Filed in Eric Interviews

Benedict Cumberbatch talks ‘Eric’ and fatherhood in new interview for The Sunday Times

We’ve got a brand new interview with Benedict Cumberbatch, this time for The Sunday Times, in which the actor talks candidly about ‘Eric’, his upbringing and his own experience as a father of three. You can read the entire article below:

Benedict Cumberbatch: My father, fame and every parent’s worst nightmare

Playing a father in Netflix’s Eric has made the star reflect on his own upbringing. He talks about the price of success — and a defining message from his dad.

When did Benedict Cumberbatch go from aspiring actor to a star with the world at his feet? For some it was Sherlock, which started in 2010 and won him an ardent following of “Cumberbitches”. For others it was his Marvel films, including Doctor Strange, which was when the money started to roll in. But for his father, also an actor, it was a play his son did while at Manchester University.

“After Dad saw me in Amadeus at university, he put his arm around me and said, ‘You’re better at this than I ever was. I cannot wait to support your career. I’m so proud of you,’” Cumberbatch tells me. There’s a pause as he gathers himself, touched by the memory. “For a man to say that to his son is absolutely huge.” He grins. “And it’s not necessarily true … But the generosity to go, ‘Your turn now.’”

In previous interviews, for Sherlock and his Sky drama Patrick Melrose, I found Cumberbatch chatty, amusing and curious. Today, wearing a T-shirt, grey hoodie and cream cords, he is in a more sombre mood. He is prone to embarking on long trains of thought that sound as if he’s debating his answer as he delivers it. Perhaps it’s because he’s very tired, he says. When we last met, in 2018, his second son was barely a year old. Now he is a 47-year-old father of three boys, aged eight to four, with his wife, the theatre and opera director Sophie Hunter.

In his new television series, Eric, he plays Vincent, a dad in 1980s New York who loses his son, aged nine, near a dodgy disco with a history of child prostitution. He wasn’t sure about taking the job at first — filming was in Budapest and he worried about time away from his family, but he found the script compelling so flew back and forth.

Lucy Forbes, the director of Eric, says Cumberbatch drew on his own experience of fatherhood for the role. “We were filming a scene where he’s standing outside the school, he’s been drinking, and a single tear falls from his eye,” she says. “Five minutes before that he’d been kicking a football around. He stepped on set and wept. I said, ‘How did you manage that?’ He said, ‘Because I have three boys.’”

I relay this to Cumberbatch and he stirs uneasily. “I think drama can teach you an awful lot about yourself. If they knew where my mind was going in that scene, good luck, because even I don’t know. And I don’t need to play a bad father to realise my shortcomings as a dad.” He gives a brief laugh and shrugs. “I can’t escape myself completely. There’s always going to be elements of me at play.”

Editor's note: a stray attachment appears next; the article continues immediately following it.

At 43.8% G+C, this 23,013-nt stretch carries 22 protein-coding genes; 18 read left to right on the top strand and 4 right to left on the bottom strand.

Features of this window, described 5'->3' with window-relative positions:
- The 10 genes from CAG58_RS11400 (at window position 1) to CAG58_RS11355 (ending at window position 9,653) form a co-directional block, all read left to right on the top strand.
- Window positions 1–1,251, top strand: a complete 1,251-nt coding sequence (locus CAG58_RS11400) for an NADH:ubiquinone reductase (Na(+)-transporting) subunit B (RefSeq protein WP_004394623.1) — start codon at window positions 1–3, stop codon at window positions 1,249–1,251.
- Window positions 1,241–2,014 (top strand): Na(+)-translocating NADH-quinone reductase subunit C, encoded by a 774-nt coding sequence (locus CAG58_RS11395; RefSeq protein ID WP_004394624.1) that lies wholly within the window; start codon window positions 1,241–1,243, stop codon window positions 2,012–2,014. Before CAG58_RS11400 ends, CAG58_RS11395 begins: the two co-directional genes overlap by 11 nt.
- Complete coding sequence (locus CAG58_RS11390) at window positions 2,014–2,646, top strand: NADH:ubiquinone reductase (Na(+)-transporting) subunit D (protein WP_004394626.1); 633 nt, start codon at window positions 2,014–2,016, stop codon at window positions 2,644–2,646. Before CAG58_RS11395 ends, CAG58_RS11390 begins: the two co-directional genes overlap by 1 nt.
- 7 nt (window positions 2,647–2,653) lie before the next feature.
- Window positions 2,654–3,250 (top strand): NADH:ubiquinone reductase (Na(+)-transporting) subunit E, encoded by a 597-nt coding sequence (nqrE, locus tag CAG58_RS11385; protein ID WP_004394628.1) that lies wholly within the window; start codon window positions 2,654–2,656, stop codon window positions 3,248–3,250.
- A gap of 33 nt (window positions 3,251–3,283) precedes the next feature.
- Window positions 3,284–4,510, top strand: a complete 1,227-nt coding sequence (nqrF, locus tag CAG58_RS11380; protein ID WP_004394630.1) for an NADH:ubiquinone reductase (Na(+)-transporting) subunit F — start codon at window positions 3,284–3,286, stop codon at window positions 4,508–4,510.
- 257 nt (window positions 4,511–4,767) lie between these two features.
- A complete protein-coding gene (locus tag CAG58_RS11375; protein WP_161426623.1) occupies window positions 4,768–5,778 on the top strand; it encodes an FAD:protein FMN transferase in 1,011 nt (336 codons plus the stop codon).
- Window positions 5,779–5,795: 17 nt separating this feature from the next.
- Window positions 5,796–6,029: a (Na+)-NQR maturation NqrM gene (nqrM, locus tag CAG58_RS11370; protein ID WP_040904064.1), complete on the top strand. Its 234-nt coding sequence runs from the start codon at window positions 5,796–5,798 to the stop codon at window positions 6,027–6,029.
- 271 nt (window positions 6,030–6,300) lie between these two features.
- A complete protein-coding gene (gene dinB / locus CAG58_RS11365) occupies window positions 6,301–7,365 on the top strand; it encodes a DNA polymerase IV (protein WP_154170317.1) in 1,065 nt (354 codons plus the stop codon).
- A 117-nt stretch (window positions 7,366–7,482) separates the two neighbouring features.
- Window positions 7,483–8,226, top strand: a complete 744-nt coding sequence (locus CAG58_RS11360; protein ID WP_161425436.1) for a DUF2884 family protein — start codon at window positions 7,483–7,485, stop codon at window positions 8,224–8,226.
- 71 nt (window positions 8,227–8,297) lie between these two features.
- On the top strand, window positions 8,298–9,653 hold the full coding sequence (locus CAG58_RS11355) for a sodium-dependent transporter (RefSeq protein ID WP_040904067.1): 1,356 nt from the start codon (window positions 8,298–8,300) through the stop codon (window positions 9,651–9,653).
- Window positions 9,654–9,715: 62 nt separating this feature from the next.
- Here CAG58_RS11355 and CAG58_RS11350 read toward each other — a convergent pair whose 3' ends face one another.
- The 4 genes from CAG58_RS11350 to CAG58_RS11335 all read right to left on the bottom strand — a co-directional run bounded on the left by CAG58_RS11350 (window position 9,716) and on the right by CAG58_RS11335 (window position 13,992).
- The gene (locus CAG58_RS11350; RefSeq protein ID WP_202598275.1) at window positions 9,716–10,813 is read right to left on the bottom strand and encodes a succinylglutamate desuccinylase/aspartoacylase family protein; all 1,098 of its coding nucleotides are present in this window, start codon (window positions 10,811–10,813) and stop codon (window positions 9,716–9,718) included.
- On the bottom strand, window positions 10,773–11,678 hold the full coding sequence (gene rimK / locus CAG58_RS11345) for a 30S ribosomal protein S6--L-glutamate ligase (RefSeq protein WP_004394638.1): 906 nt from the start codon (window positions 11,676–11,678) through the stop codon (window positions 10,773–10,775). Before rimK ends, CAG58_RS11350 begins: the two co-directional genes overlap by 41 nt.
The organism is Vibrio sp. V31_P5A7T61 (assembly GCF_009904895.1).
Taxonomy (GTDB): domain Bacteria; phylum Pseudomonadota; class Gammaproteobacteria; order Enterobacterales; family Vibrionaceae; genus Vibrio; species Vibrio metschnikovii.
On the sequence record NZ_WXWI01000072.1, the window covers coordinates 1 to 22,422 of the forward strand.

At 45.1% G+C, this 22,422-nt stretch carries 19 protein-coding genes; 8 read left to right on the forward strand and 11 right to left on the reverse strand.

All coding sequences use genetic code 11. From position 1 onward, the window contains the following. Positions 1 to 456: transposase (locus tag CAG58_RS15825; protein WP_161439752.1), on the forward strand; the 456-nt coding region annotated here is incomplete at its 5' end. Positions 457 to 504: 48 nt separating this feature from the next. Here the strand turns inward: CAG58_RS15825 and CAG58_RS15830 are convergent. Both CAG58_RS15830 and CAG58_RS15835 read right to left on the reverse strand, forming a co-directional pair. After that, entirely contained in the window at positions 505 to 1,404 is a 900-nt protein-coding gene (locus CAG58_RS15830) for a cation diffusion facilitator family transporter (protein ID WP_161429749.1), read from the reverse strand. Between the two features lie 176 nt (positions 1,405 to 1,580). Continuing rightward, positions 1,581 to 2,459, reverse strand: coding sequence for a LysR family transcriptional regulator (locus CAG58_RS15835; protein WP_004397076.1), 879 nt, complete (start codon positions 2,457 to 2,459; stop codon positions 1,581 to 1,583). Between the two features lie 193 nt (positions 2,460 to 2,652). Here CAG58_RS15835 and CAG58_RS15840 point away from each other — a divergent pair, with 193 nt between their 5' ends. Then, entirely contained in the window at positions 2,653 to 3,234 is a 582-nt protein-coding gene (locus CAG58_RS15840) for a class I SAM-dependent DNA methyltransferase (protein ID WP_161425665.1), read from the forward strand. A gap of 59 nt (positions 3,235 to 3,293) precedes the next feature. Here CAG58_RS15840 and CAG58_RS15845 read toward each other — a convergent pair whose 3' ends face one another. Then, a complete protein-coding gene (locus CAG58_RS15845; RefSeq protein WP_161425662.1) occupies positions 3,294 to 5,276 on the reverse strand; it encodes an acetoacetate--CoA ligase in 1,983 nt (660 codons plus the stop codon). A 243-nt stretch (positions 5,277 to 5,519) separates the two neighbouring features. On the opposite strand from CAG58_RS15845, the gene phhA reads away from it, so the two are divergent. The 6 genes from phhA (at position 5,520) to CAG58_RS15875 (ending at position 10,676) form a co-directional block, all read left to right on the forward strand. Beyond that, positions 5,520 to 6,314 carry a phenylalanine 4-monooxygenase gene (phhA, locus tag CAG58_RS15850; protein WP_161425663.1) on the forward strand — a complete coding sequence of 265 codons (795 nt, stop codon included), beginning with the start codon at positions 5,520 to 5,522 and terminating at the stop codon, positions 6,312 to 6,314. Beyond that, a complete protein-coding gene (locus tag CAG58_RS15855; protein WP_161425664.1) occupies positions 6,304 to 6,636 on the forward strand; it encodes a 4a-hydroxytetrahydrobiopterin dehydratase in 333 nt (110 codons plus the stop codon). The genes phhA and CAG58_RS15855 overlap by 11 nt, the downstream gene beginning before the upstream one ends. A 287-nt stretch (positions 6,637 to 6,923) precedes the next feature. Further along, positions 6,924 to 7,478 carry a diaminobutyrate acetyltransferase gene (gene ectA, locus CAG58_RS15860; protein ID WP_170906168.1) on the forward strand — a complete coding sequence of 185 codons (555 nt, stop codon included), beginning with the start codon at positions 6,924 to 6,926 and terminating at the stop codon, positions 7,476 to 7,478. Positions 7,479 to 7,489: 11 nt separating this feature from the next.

This may be why he loved the puppet work he had to do in Eric. His character is a puppeteer who runs a Sesame Street-style show called Good Morning Sunshine and Cumberbatch performs song and dance numbers with the aid of a marionette (he can sing well). “Puppets are like masks, they say the things that we can’t,” he explains. “They’re like jesters in a medieval court able to expose truths, lies, hypocrisies and idiocies. And they can risk things that we can’t.”

Cumberbatch is guarded about his family — “and this is where we come to my privacy”, he says to deflect any questions about his personal life. It’s something he has been careful about since becoming a father, and with good reason. He has been the subject of intense attention since he broke through as Sherlock Holmes — the former chef Jack Bissell was given a three-year restraining order in 2023 after he attacked and vandalised the Cumberbatch home while the family were inside.

Stephen Moffat, the co-creator of Sherlock, says Cumberbatch has always been conflicted about stardom and the attention that comes with it. “Stars need talent, appearance, the right role at the right age but also ambition,” Stephen Moffat, who was a writer on Sherlock, explains over the phone. “Benedict is not ruthless — but he wanted it. He was getting impatient. Everyone was saying he was the coming man in his mid-thirties. At the time we cast him, Martin Freeman was the show’s big name. And [Benedict] became a star in one night. He was on a motorcycle coming over to my house as the first episode went out and by the time he arrived he was a celebrity. Our phones were jumping off the table.”

Cumberbatch’s mid-thirties impatience was understandable. He’s from a family of actors — his father, Timothy Carlton, has a long career on stage and small screen while his mother, Wanda Ventham, converted early roles in Carry On films into regular comedy work in Minder and Only Fools and Horses. They played his parents in the third series of Sherlock.